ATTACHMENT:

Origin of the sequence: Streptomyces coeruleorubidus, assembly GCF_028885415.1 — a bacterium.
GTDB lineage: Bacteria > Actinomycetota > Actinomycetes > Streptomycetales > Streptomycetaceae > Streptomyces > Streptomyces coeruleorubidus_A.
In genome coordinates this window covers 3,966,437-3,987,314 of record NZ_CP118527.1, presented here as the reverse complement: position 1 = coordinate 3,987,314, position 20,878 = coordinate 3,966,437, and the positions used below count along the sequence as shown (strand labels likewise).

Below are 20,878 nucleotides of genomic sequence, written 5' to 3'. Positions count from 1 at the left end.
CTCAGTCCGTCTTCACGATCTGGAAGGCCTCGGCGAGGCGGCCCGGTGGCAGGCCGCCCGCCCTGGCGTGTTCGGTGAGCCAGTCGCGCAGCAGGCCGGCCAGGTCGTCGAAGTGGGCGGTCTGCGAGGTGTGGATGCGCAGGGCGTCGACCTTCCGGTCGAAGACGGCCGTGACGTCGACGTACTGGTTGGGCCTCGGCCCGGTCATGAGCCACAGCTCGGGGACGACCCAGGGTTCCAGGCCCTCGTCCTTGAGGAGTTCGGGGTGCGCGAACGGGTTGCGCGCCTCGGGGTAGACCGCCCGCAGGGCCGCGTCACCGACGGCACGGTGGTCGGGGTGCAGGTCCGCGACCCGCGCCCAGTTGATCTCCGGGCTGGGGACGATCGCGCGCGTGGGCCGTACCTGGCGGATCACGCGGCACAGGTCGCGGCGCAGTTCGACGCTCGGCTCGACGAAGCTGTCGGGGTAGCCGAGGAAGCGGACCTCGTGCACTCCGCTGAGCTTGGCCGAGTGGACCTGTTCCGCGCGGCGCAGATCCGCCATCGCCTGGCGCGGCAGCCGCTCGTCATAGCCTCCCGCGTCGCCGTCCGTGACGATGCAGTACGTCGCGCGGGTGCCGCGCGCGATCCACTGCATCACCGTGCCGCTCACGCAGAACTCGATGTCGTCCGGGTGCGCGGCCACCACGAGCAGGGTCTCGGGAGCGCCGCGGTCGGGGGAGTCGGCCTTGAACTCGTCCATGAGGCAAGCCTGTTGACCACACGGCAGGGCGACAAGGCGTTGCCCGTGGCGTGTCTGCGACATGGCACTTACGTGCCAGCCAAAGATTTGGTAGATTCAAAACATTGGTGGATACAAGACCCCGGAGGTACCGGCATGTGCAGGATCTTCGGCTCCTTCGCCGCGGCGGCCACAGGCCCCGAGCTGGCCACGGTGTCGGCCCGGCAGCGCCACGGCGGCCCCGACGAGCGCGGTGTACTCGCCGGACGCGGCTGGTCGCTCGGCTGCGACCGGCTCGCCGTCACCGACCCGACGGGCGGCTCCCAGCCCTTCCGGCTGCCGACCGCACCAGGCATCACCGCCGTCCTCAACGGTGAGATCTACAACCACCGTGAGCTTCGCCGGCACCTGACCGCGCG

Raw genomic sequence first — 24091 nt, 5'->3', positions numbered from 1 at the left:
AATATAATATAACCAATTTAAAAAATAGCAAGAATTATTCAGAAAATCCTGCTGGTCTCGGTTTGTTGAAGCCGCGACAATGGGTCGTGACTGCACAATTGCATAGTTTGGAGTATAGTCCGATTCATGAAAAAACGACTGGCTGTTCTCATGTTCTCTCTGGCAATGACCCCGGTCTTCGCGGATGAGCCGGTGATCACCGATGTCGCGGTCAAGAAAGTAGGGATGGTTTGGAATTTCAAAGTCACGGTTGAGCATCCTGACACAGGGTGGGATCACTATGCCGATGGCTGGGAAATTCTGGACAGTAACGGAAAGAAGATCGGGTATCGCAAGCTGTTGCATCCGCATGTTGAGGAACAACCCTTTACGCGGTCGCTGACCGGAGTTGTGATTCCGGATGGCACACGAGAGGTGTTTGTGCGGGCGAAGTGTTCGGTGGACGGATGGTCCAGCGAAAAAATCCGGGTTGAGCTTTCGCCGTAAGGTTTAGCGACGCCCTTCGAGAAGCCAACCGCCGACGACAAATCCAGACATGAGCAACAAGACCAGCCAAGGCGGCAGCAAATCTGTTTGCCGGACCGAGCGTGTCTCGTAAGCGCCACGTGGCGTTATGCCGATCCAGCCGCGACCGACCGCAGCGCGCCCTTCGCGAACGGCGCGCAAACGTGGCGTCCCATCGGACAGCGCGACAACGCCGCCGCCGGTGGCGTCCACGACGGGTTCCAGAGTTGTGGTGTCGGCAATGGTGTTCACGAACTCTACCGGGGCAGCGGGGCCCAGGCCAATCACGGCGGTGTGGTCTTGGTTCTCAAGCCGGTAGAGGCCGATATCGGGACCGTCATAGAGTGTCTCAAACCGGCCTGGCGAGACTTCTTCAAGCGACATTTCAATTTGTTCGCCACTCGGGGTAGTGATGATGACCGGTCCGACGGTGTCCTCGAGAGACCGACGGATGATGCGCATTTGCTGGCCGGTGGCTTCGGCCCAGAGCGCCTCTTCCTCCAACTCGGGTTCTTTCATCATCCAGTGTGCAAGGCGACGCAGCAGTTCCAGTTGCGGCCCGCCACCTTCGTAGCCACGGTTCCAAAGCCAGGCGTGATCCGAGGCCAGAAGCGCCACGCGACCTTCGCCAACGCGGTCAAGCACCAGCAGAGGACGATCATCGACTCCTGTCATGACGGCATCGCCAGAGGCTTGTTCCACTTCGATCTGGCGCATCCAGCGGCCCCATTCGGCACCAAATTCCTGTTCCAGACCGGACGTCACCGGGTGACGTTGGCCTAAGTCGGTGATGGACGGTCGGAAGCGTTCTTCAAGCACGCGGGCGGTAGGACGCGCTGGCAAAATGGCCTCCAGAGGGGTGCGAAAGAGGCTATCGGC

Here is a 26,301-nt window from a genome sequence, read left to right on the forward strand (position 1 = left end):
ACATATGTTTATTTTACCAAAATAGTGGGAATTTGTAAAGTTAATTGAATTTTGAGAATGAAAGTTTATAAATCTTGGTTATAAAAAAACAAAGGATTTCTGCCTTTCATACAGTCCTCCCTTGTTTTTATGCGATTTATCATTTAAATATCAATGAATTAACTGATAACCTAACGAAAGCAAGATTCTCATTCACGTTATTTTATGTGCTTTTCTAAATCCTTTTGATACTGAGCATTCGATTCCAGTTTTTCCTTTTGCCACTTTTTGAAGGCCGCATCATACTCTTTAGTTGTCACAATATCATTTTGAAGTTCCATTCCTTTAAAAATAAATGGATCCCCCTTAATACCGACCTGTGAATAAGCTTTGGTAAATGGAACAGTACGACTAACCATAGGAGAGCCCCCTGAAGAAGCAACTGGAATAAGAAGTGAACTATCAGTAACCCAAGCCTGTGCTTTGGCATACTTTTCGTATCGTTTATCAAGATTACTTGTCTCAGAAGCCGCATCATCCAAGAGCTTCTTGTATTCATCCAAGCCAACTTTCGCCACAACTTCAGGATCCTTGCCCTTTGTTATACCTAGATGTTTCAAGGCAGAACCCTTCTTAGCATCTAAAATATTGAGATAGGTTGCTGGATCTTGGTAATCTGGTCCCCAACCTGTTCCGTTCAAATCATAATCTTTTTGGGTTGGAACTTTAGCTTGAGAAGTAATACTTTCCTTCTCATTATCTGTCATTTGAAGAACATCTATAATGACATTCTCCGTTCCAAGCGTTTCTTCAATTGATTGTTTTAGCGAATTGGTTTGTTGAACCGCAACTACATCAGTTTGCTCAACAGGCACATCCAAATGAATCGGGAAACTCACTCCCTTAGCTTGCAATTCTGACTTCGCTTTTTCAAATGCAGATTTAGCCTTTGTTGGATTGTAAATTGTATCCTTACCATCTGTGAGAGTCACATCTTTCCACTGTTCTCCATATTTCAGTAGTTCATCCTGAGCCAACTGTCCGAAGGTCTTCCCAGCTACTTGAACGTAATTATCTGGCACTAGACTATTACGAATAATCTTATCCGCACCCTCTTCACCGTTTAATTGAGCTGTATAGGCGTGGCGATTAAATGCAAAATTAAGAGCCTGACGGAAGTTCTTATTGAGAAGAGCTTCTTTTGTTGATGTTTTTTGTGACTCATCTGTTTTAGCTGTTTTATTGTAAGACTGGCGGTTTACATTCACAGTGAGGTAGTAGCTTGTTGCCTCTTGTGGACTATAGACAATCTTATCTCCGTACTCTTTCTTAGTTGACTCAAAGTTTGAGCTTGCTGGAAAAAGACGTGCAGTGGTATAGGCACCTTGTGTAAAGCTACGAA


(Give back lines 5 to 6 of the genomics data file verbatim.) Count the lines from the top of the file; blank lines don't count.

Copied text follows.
CTCAGTCCGTCTTCACGATCTGGAAGGCCTCGGCGAGGCGGCCCGGTGGCAGGCCGCCCGCCCTGGCGTGTTCGGTGAGCCAGTCGCGCAGCAGGCCGGCCAGGTCGTCGAAGTGGGCGGTCTGCGAGGTGTGGATGCGCAGGGCGTCGACCTTCCGGTCGAAGACGGCCGTGACGTCGACGTACTGGTTGGGCCTCGGCCCGGTCATGAGCCACAGCTCGGGGACGACCCAGGGTTCCAGGCCCTCGTCCTTGAGGAGTTCGGGGTGCGCGAACGGGTTGCGCGCCTCGGGGTAGACCGCCCGCAGGGCCGCGTCACCGACGGCACGGTGGTCGGGGTGCAGGTCCGCGACCCGCGCCCAGTTGATCTCCGGGCTGGGGACGATCGCGCGCGTGGGCCGTACCTGGCGGATCACGCGGCACAGGTCGCGGCGCAGTTCGACGCTCGGCTCGACGAAGCTGTCGGGGTAGCCGAGGAAGCGGACCTCGTGCACTCCGCTGAGCTTGGCCGAGTGGACCTGTTCCGCGCGGCGCAGATCCGCCATCGCCTGGCGCGGCAGCCGCTCGTCATAGCCTCCCGCGTCGCCGTCCGTGACGATGCAGTACGTCGCGCGGGTGCCGCGCGCGATCCACTGCATCACCGTGCCGCTCACGCAGAACTCGATGTCGTCCGGGTGCGCGGCCACCACGAGCAGGGTCTCGGGAGCGCCGCGGTCGGGGGAGTCGGCCTTGAACTCGTCCATGAGGCAAGCCTGTTGACCACACGGCAGGGCGACAAGGCGTTGCCCGTGGCGTGTCTGCGACATGGCACTTACGTGCCAGCCAAAGATTTGGTAGATTCAAAACATTGGTGGATACAAGACCCCGGAGGTACCGGCATGTGCAGGATCTTCGGCTCCTTCGCCGCGGCGGCCACAGGCCCCGAGCTGGCCACGGTGTCGGCCCGGCAGCGCCACGGCGGCCCCGACGAGCGCGGTGTACTCGCCGGACGCGGCTGGTCGCTCGGCTGCGACCGGCTCGCCGTCACCGACCCGACGGGCGGCTCCCAGCCCTTCCGGCTGCCGACCGCACCAGGCATCACCGCCGTCCTCAACGGTGAGATCTACAACCACCGTGAGCTTCGCCGGCACCTGACCGCGCG

Raw genomic sequence first — 24091 nt, 5'->3', positions numbered from 1 at the left: